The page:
Posted by: Kathleen Mix | May 1, 2014

Seeing Our Mistakes

Human nature makes us see others’ flaws more clearly than our own. For writers, that self-blindness extends to our work. We can read a paragraph a dozen times and not realize we’ve left out a word. We can have a detailed picture of a character in our minds and not realize we’ve failed to describe her in our text. We may overuse our favorite words or a character’s name. Some of our sentences may be awkward or rambling. We may have included subtle breaches of viewpoint, but we’re too close to the work to see the mistakes.
To get our work in front of a pair of fresh eyes, we join a critique group, pay an independent editor, or ship our manuscript off to a beta reader. The problem arises when we have the wrong person, or persons, critique our work.
Not all first readers are helpful. My mother, for example, loves everything I write. Words of praise are usually her only comments. While praise is good for my ego and always welcome, it doesn’t help me improve my manuscripts.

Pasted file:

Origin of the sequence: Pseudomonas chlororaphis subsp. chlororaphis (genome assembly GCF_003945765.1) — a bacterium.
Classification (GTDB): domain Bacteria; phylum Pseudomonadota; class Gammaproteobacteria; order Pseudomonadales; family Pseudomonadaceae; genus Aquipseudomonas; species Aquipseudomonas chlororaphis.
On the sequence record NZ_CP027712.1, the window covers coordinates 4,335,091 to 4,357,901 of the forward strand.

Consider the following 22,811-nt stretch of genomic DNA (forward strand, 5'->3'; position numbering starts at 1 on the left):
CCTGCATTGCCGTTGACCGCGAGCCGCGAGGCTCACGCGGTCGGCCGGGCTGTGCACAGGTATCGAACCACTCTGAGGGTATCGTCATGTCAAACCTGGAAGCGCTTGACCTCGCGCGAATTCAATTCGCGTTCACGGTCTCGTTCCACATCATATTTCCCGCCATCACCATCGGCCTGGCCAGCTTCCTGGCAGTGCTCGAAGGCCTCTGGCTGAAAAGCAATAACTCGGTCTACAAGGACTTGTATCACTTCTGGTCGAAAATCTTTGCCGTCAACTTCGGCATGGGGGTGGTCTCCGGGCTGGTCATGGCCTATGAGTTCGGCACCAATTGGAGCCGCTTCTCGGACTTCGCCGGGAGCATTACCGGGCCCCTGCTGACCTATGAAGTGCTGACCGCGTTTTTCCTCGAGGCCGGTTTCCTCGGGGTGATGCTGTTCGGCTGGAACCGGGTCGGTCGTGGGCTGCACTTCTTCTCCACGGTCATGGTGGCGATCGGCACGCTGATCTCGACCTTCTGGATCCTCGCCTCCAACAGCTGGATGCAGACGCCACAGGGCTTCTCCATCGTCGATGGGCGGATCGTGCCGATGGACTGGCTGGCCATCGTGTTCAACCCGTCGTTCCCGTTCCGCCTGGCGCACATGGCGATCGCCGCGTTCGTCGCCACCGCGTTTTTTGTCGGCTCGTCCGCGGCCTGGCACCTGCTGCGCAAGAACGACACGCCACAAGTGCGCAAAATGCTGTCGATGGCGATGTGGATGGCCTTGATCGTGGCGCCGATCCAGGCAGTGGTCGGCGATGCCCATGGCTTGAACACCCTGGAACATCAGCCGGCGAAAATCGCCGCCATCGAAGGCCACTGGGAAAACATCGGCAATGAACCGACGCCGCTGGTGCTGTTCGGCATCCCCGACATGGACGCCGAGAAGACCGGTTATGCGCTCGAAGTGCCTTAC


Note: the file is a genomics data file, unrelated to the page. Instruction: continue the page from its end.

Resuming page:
A beta reader or critique partner who gives useful feedback is difficult to find. Some readers are unfamiliar with story structure and the mechanics of writing, and their lack of knowledge means they are less critical of craft issues than necessary. Some readers are too harsh or downright vindictive, sometimes because they dislike the genre you write, sometimes because they read while they’re in a foul mood and fail to be objective.
On the flip side of the problem, a critique partner who is perfect for one writer may be completely wrong for another. Not all writers have thick skins and want a no-holes-barred, tell-it-like-it-is critique. Some people are more sensitive and want gentler comments. We have to communicate our needs to our first readers or they won’t know what level of feedback we expect.
When we search for a good first reader, we’re a little like Goldilocks. Our quest is for insightful feedback rather than perfect porridge. We’re looking for a critique with not too much vinegar, but not too much sugar. We’re seeking a first reader whose critique is just right.

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